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4:59am

Thu August 13, 2015
13.7: Cosmos And Culture

Sharing Grief Across Species Lines

Originally published on Thu August 13, 2015 11:48 am

Barbara J. King says that caring for Bootsie has helped her deal with her grief over the death of her mother.
Courtesy of Barbara J. King

A few months ago, a 10-year-old gray-and-white cat called Bootsie was taken, together with his mother and brother, to an animal shelter in Virginia. The caretakers of the cats said they were just too old to care for animals anymore.

Bootsie's mother and brother were sent away to another animal shelter in the state. Bootsie, deemed "too shy" and thought to have a low chance of being adopted, ended up at the Animal Resource Foundation a few miles from my house, where the hope was that he might be socialized with some extra attention in a place quieter than the shelter.

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3:52am

Thu August 13, 2015
Shots - Health News

Sutures With A Soundtrack: Music Can Ease Pain, Anxiety Of Surgery

Originally published on Thu August 13, 2015 3:52 pm

We all get by better with a little help from our tunes.
iStockphoto

Hospitals have a free and powerful tool that they could use more often to help reduce the pain that surgery patients experience: music.

Scores of studies over the years have looked at the power of music to ease this kind of pain; an analysis published Wednesday in The Lancet that pulls all those findings together builds a strong case.

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6:04pm

Wed August 12, 2015
The Salt

Don't Worry, Honey, The Other Bees Have Your Back

Originally published on Fri August 14, 2015 11:09 am

Maryann Frazier, a researcher at Penn State's Center for Pollinator Research, checks on one of her experimental honeybee hives.
Courtesy of Lou Blouin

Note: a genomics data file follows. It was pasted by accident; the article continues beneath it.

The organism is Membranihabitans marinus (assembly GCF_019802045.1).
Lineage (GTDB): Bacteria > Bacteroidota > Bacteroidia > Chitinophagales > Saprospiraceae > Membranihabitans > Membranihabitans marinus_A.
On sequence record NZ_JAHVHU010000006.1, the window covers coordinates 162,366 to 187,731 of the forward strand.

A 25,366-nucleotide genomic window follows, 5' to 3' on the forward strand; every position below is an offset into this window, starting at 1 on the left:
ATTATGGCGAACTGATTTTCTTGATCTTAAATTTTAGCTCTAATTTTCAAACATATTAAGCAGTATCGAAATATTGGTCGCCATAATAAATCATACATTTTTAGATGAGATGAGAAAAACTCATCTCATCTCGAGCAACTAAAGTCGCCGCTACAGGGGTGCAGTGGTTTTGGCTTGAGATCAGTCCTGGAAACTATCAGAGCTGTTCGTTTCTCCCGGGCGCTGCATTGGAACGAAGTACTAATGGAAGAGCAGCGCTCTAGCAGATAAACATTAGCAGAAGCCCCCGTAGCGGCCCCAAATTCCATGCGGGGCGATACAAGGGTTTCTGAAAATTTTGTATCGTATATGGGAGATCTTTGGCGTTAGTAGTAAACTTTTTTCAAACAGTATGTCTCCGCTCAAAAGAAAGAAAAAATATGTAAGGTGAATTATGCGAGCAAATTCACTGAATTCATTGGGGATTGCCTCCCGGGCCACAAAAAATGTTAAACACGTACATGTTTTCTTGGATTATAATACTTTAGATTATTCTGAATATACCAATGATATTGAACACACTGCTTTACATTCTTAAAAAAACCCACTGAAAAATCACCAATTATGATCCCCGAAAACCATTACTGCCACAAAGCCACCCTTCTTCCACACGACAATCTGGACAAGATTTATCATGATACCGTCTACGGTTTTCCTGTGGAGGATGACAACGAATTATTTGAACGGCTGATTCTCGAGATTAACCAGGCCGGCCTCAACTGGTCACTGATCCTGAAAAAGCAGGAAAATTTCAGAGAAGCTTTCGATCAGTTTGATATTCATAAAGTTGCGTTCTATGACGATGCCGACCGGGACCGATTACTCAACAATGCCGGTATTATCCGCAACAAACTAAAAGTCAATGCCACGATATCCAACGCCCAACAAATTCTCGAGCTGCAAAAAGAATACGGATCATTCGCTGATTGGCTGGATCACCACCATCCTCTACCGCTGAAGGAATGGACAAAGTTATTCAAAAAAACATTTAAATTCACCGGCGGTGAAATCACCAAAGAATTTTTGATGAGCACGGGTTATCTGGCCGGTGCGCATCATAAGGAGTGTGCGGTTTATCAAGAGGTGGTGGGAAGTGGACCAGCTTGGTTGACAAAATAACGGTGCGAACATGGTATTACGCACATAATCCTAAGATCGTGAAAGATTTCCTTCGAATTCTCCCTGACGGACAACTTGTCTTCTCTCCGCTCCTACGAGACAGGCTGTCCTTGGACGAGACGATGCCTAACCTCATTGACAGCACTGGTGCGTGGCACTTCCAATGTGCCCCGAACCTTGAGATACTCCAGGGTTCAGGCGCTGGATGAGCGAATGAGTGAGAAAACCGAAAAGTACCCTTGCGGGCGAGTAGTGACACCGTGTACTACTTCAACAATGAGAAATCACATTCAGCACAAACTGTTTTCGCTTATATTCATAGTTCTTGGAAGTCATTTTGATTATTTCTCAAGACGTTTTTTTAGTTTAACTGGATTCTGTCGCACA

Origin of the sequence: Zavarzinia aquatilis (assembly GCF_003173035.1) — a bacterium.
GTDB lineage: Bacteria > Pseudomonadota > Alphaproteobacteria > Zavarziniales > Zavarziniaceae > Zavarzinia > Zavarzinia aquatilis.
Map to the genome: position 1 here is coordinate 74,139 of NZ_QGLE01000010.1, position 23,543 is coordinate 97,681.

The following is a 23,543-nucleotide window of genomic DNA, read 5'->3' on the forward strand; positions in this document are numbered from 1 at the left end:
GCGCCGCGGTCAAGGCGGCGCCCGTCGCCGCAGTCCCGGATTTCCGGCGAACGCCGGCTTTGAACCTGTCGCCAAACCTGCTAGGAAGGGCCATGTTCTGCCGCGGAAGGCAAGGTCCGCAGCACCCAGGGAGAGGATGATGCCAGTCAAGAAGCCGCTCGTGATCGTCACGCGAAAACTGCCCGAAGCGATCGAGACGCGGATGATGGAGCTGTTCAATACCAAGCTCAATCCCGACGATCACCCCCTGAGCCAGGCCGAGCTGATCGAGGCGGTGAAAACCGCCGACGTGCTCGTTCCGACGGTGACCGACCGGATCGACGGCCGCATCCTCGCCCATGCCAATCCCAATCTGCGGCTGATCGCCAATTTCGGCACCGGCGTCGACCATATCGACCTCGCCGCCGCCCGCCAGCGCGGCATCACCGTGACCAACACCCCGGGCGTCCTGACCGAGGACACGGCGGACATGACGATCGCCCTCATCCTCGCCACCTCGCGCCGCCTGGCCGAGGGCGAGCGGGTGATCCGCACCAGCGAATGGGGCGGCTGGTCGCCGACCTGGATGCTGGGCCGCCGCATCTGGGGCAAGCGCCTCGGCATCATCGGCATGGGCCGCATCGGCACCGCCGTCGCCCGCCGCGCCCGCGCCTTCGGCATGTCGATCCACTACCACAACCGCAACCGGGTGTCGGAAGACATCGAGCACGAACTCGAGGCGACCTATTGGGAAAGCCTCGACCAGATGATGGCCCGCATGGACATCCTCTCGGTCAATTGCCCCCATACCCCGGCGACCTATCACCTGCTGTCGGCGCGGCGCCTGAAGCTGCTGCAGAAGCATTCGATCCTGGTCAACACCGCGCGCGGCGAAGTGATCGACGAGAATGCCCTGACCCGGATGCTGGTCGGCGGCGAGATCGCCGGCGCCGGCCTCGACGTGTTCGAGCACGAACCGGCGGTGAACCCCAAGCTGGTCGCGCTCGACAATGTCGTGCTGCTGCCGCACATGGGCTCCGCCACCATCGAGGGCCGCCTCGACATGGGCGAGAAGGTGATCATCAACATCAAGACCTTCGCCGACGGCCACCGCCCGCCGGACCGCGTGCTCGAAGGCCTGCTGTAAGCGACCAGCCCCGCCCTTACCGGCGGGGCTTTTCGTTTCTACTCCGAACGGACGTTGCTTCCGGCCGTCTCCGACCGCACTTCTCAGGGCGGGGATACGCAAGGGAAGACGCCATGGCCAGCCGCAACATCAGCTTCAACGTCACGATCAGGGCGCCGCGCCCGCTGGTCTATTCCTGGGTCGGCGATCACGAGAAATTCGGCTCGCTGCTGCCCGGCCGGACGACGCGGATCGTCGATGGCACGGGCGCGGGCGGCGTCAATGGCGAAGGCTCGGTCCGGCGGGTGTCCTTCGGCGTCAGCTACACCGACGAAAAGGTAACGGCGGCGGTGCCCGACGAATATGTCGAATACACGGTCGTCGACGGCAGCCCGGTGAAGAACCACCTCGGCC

If you want to hang out with a bunch of bees, you'd better be prepared for a little pain.

Mario Padilla, a honeybee researcher at Penn State University, can usually tell when his hives are getting agitated. But he's already been stung three times today. And he's about to get it again.

"I got stung!" Padilla says, half-laughing. "And that was a sting that was not even an invited sting. That was an I-was-minding-my-own-business sting."

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5:38pm

Wed August 12, 2015
Science

Research Biologist Coins Term 'Kilo-Author' For Scientific Journal Articles

Originally published on Fri August 14, 2015 7:20 pm

Copyright 2015 NPR. To see more, visit http://www.npr.org/.

Transcript

ROBERT SIEGEL, HOST:

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4:42pm

Wed August 12, 2015
Space

Perseid Meteor Shower To Reach Its Peak Tonight

Originally published on Thu August 13, 2015 5:38 am

NPR's Melissa Block talks with Kelly Beatty, senior contributing editor for Sky & Telescope, about the annual Perseid meteor shower, which reaches its peak Wednesday night. The event is a cascade of particles traveling at about 37 mph and appearing in the sky as purple streaks. They show up in August every year because Earth is in the path of the Comet Swift-Tuttle.